If/Then

by John Stoltenberg

(This review was written for DC Metro Theater Arts and is reprinted here.)

The fresh new musical If/Then—now in a tryout run at the National Theatre on its way to Broadway (where it is destined to be embraced by theatergoers who will want to see it again and again)—is more than a “feel good” show. It’s a full-on, full-hearted “feel alive” experience. It’s more than entertaining, tuneful, smart. It’s more than engrossing, intriguing, touching. It’s an inspiration to fall back in love with one’s own life.

Big Broadway musicals  don’t generally generate such self-reflection—but If/Then sure does, and not just because Mark Wendland’s ingenious set features a huge mirror tilting overhead. If/Then, directed with deft honesty by Michael Greif,  invites a rare kind of participatory audience response. It can make one feel—at a lilt in a song, or a line in a scene—that somehow the authors have been eavesdropping on one’s mind and monitoring one’s heart.

If/Then‘s structure is unusual and takes a little getting used to, because it follows the same main character, Elizabeth, through two divergent story lines. The show is built upon the simple yet profound notion that life is full of random encounters and events, and we necessarily make our choices and take our chances without knowing where they will lead. But, the show reminds us, that’s no excuse for resignation to one’s “fate.” On the contrary, when we take bold swings at the curves life throws us, we become more who we were meant to be. Book writer Brian Yorkey’s lyrics sparkle with gems of emotional resonance, and the show’s richly expressive songs, composed by Tom Kitt, sustain the “what if?” theme with uncanny authenticity. Their genius is to capture the contingencies of life as it is lived right now.

Elizabeth is played powerfully and poignantly by Idina Menzel, who seems to sing effortlessly, with a voice that can sear and soar. From the opening big number, “If I Told You/If,” all the way through her show-stopping solo “Always Starting Over” near the end, Menzel’s star-quality performance lights up the stage with a luminosity magnitude of the first order. At the same time Menzel invites us into Elizabeth’s world with affectionate humility—never seeming other than someone real, someone we might know and care about in everyday life.

In their brilliant breakout musical, Next to Normal, Kitt and Yorkey gave us as their main character a mentally unstable suburban wife and mother whose life is falling apart. In If/Then they give us another wholly original female lead, a modern metropolitan professional woman trying to put the pieces of her life back together. Their compassion and audacity combine with their astronomic talent to become a breakthrough in musical theater—one that reverberates with astonishing aftershocks from  seismic relational shifts.

Elizabeth, educated in New York City as an urban planner, moved to Phoenix with her husband. But, as Elizabeth learned to her dismay, he expected her to be solely a wife. Now in her late thirties, she wants more, so she has left behind her loveless marriage and moved  back to New York City to start her life over.  That’s when, at a figurative fork in the road, two versions of her life unfold—one as “Liz” and one as “Beth”—and the show cross-cuts between them, at times within the same musical numbers.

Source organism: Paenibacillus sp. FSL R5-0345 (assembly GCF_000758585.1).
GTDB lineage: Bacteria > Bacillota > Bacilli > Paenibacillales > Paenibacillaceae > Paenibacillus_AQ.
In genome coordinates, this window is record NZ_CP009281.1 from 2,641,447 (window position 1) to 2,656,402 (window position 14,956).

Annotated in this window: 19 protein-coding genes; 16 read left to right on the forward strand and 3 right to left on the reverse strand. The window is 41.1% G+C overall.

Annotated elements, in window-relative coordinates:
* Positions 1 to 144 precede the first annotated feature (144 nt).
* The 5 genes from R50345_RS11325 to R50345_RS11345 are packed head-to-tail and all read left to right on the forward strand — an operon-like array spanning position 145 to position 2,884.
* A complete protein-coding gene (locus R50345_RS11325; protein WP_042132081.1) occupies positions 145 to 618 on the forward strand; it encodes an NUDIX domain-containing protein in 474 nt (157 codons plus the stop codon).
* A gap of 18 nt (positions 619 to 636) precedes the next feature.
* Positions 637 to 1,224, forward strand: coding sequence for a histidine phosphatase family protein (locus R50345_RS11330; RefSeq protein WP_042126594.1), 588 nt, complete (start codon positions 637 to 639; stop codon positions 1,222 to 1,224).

Liz becomes a schoolteacher; Beth reenters the field of urban planning. Liz gets married and has children; Beth remains single and pursues a high-level career. Adding complexity to this narrative device, the same supporting characters appear in both Liz’s and Beth’s story. Their stories interweave, and each gets at least one great true-to-their-character song, which they deliver with uniformly gorgeous voices. In “It’s a Sign” her friend Kate (LaChanze) urges her to take another chance on love. Her friend  Lucas (Anthony Rapp) celebrates the human interconnection in which hearts intersect with “Ain’t No Man Manhattan.” Josh (James Snyder), an Army surgeon whom Liz marries, courts her with kindness in “You Never Know”—even as Beth’s married boss Stephen (Jerry Dixon), catches her eye. Liz/Beth’s alternate romantic biographies are enhanced by the stories of Kate and her lover Anne (Jenn Colella), who share a tender reconciliation in “No More Wasted Time,” and Lucas and his lover David (Jason Tam), whose “The Best Worst Mistake” is both cheeky and touching.

All these multiple narratives with multiple implications render life’s ambiguities and uncertainties in a way that is far from being unnerving or unsettling. Instead they serve to reassure us we are not alone in wondering whether we’ve picked the best path. Nor are we alone in realizing—as does Liz/Beth in the haunting “You Learn to Live Without”—that no path is perfect.

Another dimension of If/Then that makes it such a revelation and a pleasure is the ease with which it reflects so many issues and social changes that have swept through contemporary life. From the economics of affordable housing to same-sex marriage and parenting to the Iraq war to women’s equality, the references in Yorkey’s startlingly truthful lyrics remind us of not only who we are but what times we live in. The cumulative effect is like a bright warm glow that helps us see more clearly, feel more deeply, and want to live more bravely.

There’s a lovely scene in the first act that for anyone who has ever been a New Yorker is like a fond letter from a dear friend. It’s called “A Map of New York,” and in Kenneth Posner’s delightful lighting design, a map of the subway system lights up on the stage floor and is reflected above in the mirror. When this show moves on to Broadway, it will have gone back to that dear friend, back home where it belongs. And I expect it to stay there a long, long while.

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